Published On: Fri, Apr 3rd, 2020

Elvis Presley expert reveals tragic truth about star’s life in the spotlight – EXCLUSIVE | Music | Entertainment


Elvis Presley’s influence on music lives on to this day but his personal life and relationship have been as well-publicised as his impact on rock ’n’ roll. Having begun his music career in 1954, recording at the now legendary Sun Records, he soon earned himself a place in musical history, as well as his nickname: the King. But as much success Presley achieved, he also faced the daunting task of living his life under the microscope as one of the biggest celebrities of all time.

Those close to the Love Me Tender hitmaker have spoken extensively about his struggle with drug abuse, his longstanding relationship and reliance on prescription medication.

Presley sadly died at the age of 42 on August 16, 1977.

He was found unconscious on the floor of his bathroom at Graceland before being rushed to hospital, where attempts to revive him were unsuccessful.

The singer’s cause of death was attributed to a cardiac arrest, but it is now widely believed his history of drug use contributed to the cardiac incident which killed him.

READ MORE: ELVIS PRESLEY – GRACELAND CLOSURE EXTENDED AGAIN

In an exclusive interview with Express.co.uk, Todd Slaughter, who has been president of the largest Presley fan club in the world for 50 years and met the King in the last footage taken of him before his death, opened up about the star’s struggle with fame.

Speaking about the first — and only — meeting Presley had with The Beatles, Slaughter suggested the Fab Four might have been somewhat underwhelmed when they met their idol only to discover he was human.

“Maybe be they expected Elvis to be eight foot tall with an aurora around his head,” he said. “Of course, Elvis wasn’t that sort of person.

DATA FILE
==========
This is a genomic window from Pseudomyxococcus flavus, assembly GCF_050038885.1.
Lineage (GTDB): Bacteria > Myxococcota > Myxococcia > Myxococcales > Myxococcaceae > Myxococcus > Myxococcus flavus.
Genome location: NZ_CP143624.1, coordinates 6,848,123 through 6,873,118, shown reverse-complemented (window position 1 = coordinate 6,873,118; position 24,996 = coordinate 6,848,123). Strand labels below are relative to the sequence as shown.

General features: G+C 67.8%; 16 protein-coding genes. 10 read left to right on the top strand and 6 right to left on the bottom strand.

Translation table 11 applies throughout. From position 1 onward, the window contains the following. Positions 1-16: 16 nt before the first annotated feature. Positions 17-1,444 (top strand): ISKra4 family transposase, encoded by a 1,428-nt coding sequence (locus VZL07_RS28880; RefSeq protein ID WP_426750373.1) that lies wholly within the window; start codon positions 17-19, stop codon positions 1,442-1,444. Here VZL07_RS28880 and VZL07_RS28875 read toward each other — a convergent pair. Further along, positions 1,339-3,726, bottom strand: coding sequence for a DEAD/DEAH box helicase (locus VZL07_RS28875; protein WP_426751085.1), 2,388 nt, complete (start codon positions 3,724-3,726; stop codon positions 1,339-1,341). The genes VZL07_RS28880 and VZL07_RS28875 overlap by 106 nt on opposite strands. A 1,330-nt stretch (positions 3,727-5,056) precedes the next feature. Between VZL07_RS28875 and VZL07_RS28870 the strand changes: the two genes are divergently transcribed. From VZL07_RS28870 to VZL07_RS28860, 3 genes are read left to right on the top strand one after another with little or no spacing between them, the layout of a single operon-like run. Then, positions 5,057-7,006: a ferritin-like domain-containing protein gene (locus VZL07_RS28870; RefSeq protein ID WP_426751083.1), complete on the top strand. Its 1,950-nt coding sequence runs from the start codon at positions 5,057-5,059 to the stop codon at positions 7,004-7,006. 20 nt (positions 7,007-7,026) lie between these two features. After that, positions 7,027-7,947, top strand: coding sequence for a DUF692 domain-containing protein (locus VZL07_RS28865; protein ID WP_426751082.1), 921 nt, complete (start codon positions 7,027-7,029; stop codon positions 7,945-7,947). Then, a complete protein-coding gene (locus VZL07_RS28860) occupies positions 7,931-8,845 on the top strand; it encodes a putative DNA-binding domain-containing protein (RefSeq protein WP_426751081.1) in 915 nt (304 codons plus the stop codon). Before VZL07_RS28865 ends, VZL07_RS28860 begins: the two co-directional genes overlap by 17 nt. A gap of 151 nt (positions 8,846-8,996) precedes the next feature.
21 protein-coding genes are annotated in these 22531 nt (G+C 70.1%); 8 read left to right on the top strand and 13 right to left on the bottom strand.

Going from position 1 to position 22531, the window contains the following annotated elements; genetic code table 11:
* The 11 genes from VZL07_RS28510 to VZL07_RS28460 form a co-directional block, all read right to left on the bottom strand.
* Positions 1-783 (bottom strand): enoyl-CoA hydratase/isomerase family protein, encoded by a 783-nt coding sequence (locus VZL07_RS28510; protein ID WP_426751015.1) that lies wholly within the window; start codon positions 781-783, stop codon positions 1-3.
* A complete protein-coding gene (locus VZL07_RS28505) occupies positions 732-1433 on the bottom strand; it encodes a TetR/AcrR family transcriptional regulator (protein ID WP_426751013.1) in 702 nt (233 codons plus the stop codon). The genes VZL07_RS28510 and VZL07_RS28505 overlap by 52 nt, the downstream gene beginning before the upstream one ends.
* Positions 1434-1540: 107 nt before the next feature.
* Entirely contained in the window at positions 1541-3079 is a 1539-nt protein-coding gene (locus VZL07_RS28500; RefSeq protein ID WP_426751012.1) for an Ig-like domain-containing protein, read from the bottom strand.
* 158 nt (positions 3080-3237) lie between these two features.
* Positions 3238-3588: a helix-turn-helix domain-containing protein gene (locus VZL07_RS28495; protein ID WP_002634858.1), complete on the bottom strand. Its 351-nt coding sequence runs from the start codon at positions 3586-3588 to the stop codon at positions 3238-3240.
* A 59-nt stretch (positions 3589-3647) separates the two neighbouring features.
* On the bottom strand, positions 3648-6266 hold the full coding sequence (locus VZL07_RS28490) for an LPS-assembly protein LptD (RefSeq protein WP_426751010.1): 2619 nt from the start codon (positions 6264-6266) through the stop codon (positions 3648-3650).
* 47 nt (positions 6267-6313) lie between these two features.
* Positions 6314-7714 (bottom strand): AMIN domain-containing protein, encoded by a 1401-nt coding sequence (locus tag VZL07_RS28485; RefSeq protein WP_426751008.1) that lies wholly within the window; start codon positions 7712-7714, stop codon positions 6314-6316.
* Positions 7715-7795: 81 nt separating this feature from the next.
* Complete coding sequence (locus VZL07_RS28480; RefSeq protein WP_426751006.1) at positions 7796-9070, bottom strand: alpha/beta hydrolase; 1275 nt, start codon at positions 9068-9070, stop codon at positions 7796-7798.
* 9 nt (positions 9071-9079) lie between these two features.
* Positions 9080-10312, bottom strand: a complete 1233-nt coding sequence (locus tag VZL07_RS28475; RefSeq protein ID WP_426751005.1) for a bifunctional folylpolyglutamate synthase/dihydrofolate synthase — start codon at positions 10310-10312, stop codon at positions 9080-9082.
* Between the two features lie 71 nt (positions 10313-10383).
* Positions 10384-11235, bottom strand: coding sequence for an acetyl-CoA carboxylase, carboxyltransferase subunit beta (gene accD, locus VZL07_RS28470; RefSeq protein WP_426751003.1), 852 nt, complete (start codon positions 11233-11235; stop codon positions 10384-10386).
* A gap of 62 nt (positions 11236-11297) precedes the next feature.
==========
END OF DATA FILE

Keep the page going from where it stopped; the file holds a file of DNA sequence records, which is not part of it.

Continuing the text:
“Some showbusiness people are always on stage; Elvis wasn’t.”

Slaughter also addressed the people who surrounded Presley during the latter years of his life when his health was said to be in sharp decline.

“Over the years I spoke to many of the musicians,” he said, revealing he had asked several of the musicians who worked with Presley over the years if they hadn’t noticed his health deteriorating and why they hadn’t done something about it.

“The answer was, ‘We were that stoned at the time, we didn’t know where we were.’”

Elsewhere, the documentary Elvis: That’s The Way It Is is set to be re-released 50 years after it originally came out.

The film, which celebrates the star’s summer festival in Las Vegas was scheduled to arrive in cinemas this month but has been delayed due to the coronavirus outbreak.

“It is a remarkable film,” Slaughter said. “It shows Elvis at the height of his career, looking incredible, performing wonderful material, a good proportion of which was written by British songwriters.

“We’d all been inspired by the ’68 Special and the success that that achieved and we were all then aware of the fact that once Elvis had got a taste of live entertainment he would want more.

“The Colonel [Parker] did this deal with Las Vegas for his new hotel, the International Hotel, which subsequently became the Hilton, for Elvis not to open, because I think they had Barbara Streisand first, but to actually be the headline act in Vegas,” he explained.

“Elvis’ appearance in Vegas sort of set Vegas alight again.”

Elvis: That’s The Way It Is is re-released in cinemas August 13 and celebrates 85 years of the King and 50 years since the films original release.

Due to the current situation with the coronavirus outbreak, it’s not yet known when tickets will go on sale. Updates will be shared at http://elvisthatsthewayitis.com/.



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